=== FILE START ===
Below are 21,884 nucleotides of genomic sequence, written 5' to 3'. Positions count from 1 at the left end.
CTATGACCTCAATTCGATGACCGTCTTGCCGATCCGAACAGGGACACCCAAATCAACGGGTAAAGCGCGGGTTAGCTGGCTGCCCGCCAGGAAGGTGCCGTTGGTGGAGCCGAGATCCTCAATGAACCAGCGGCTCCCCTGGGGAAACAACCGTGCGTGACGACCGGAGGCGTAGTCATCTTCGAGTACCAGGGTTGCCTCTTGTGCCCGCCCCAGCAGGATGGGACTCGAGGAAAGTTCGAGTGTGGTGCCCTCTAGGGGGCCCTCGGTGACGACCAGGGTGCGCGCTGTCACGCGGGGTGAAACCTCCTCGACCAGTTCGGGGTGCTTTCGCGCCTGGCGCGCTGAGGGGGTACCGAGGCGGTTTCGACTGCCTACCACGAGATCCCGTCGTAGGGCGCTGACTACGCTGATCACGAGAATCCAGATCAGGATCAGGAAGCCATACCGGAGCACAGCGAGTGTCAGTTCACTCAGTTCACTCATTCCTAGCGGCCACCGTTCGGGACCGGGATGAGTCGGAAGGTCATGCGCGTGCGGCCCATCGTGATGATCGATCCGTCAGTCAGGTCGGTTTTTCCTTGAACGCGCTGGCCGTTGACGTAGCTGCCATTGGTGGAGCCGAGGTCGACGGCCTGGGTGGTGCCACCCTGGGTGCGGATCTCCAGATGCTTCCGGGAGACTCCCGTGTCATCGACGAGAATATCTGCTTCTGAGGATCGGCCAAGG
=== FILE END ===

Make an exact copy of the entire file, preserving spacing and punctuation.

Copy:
Below are 21,884 nucleotides of genomic sequence, written 5' to 3'. Positions count from 1 at the left end.
CTATGACCTCAATTCGATGACCGTCTTGCCGATCCGAACAGGGACACCCAAATCAACGGGTAAAGCGCGGGTTAGCTGGCTGCCCGCCAGGAAGGTGCCGTTGGTGGAGCCGAGATCCTCAATGAACCAGCGGCTCCCCTGGGGAAACAACCGTGCGTGACGACCGGAGGCGTAGTCATCTTCGAGTACCAGGGTTGCCTCTTGTGCCCGCCCCAGCAGGATGGGACTCGAGGAAAGTTCGAGTGTGGTGCCCTCTAGGGGGCCCTCGGTGACGACCAGGGTGCGCGCTGTCACGCGGGGTGAAACCTCCTCGACCAGTTCGGGGTGCTTTCGCGCCTGGCGCGCTGAGGGGGTACCGAGGCGGTTTCGACTGCCTACCACGAGATCCCGTCGTAGGGCGCTGACTACGCTGATCACGAGAATCCAGATCAGGATCAGGAAGCCATACCGGAGCACAGCGAGTGTCAGTTCACTCAGTTCACTCATTCCTAGCGGCCACCGTTCGGGACCGGGATGAGTCGGAAGGTCATGCGCGTGCGGCCCATCGTGATGATCGATCCGTCAGTCAGGTCGGTTTTTCCTTGAACGCGCTGGCCGTTGACGTAGCTGCCATTGGTGGAGCCGAGGTCGACGGCCTGGGTGGTGCCACCCTGGGTGCGGATCTCCAGATGCTTCCGGGAGACTCCCGTGTCATCGACGAGAATATCTGCTTCTGAGGATCGGCCAAGG